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The Night the Bear Ate Goombaw [Large Print] [Hardcover]

Patrick F. McManus
5.0 out of 5 stars  See all reviews (6 customer reviews)

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Book Description

April 1990 G K Hall Large Print Book Series
One side-splitting story of outdoor adventure follows another in a collection of seven hilarious McManus stories. 2 cassettes.
--This text refers to an out of print or unavailable edition of this title.

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The Night the Bear Ate Goombaw is a delightful treasury of McManus's favorite (mostly outdoor) adventures with friends. His stories explore the human capacity to laugh in the face of misfortune, such as "The Night the Bear Ate Goombaw" (Goombaw is Eddie Muldoon's grandmother) and "The Fried Flies, Please, and Easy on the Garlic," a story of dinner-party adversity:

[CODE] "Martha starts. 'I do hope you won't take offense, Mr. McGinnis, but I view hunters as the lowest form of life, not excluding bacteria and algae.' 'No offense taken,' I reply, glad for an excuse to ignore my vichyssoise, which I view as the lowest form of food, not excluding lichens and boiled beets." [CODE] American humorist Patrick McManus could make being snagged by a fishhook funny, and in fact, he does. In his story "Getting It in the Ear," he writes, "One of the more interesting things that can happen to an angler is to get a barbed hook sunk into his hide. Such is the horror and fascination of the experience that many an angler has contemplated giving up his regular work and hitting the lecture circuit to entertain audiences around the nation with a dramatic rendering of his ordeal." After all, he argues, it's the misery endured that defines the sportsman, not the fish caught or the game shot. McManus's understated, matter-of-fact vignettes--infused with amusing glimpses of life's lesser-known eternal truths-- will make you laugh. --This text refers to the Paperback edition.

From Publishers Weekly

McManus ( The Grasshopper Trap ) has been making outdoorsmen laugh for some time now, but his new collection of writing passes a sterner test. Here he can amuse someone who's never even baited a hook. McManus's stories generally involve either the comic misadventures of life in the wild ("A Road Less Travelled By"; "Gunkholing"; "Water Spirits") or first-person coming-of-age stories set in rural America ("The Night the Bear Ate Goombaw"; "Scritch's Creek"). His comic voice, resonating with a surprising depth of wit, is expressed in a pleasant, quirky prose style--but shows a tendency to get cute. Characters cry "Owww!" and "Arrrhhhh" and "Arp!" incessantly and excessively, and the author indulges a fondness for italic type: "I . . . gasp . . . forgot my billfold. It's . . . pant . . . in my tackle box. Get it for me . . . choke . . . will you?" This talented writer doesn't need to poke readers in the ribs to let them in on the joke. Author tour.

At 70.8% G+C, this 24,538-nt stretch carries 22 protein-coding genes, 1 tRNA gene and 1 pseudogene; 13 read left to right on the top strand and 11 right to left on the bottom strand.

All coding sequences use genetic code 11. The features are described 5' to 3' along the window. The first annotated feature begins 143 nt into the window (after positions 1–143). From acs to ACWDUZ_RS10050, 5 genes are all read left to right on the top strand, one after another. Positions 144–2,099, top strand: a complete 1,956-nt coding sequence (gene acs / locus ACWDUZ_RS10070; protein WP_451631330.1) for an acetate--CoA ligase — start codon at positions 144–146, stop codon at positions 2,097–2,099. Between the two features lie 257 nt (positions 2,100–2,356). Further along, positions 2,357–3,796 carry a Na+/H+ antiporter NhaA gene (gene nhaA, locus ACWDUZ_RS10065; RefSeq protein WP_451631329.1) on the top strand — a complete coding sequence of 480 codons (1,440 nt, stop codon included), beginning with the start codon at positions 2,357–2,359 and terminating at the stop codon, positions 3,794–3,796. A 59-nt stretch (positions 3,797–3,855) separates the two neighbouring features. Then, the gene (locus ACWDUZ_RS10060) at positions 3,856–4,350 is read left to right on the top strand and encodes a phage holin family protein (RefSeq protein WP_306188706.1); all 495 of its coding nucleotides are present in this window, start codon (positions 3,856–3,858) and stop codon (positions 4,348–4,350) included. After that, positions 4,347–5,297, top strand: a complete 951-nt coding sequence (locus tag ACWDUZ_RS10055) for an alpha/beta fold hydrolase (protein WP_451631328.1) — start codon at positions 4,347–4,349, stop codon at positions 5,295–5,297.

Copyright 1989 Reed Business Information, Inc. --This text refers to an out of print or unavailable edition of this title.

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First Sentence
I have long been a student of sequences, probably because of my upbringing on a farm and, perhaps the larger influence, my association with my stepfather, Hank. Read the first page
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5.0 out of 5 stars Great stories June 4 2002
Format:Paperback
This McManus book is one of his classic mixtures of stories about growing up poor in Blight, Idaho (really he grew up in the Idaho panhandle around Sandpoint, I believe) plus hunting and fishing stories. As always with McManus books, the book will leave you "splitting a gut" from all the laughter.
Highly recommended.
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5.0 out of 5 stars always great always the same May 21 2001
By ty7777
Format:Paperback
If you've read anything by Pat and laughed and would like a book or another book, trust me when I say that you'll like this. It's just more of the same kind of thing, Rancid and Crazy Eddie and Pat running around scaring his friend's Grandma. You can't read it or rememeber it without laughing or smiling, unless you're dead in which case you have no business having the nerve of reading or remembering anything. Trust me, there's nobody better than Pat out of all the humorist authors. Even Daniel Steele. You'll love it if you love anything he's done.
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5.0 out of 5 stars SIDE SPLITTING May 16 2001
By Barbara
Format:Paperback
The book is a composite of stories of his childhood and adolescent years. He grew up in the boonies in an old run down shack. As a child he spent most of his time outside. He tells stories of tying his best friends brother up and locking him in the basement. He also gives pionters on taking fish hooks out of a buddys' ear. The book has a plot in every story; with 26 stories there are lots of plots to get burried in. The theme is pretty much the same throught out the book; Life is good if you have the right perception. I thought the book was hysterical. I actualy read the whole book. My parents almost got a divorce, because my dad would shake the room. He was laughing so hard. The book really reminded me of when I grew up; my friends and I were always outside raising cane. The way Patrick tells the story is like a joke, he lets your mind wonder before telling what happens. His choice of words really catch you, words like gunkholing or podner. I would definetly recommend this book to anyone who enjoys the outdoors. Patrick really knows how to make people laugh.
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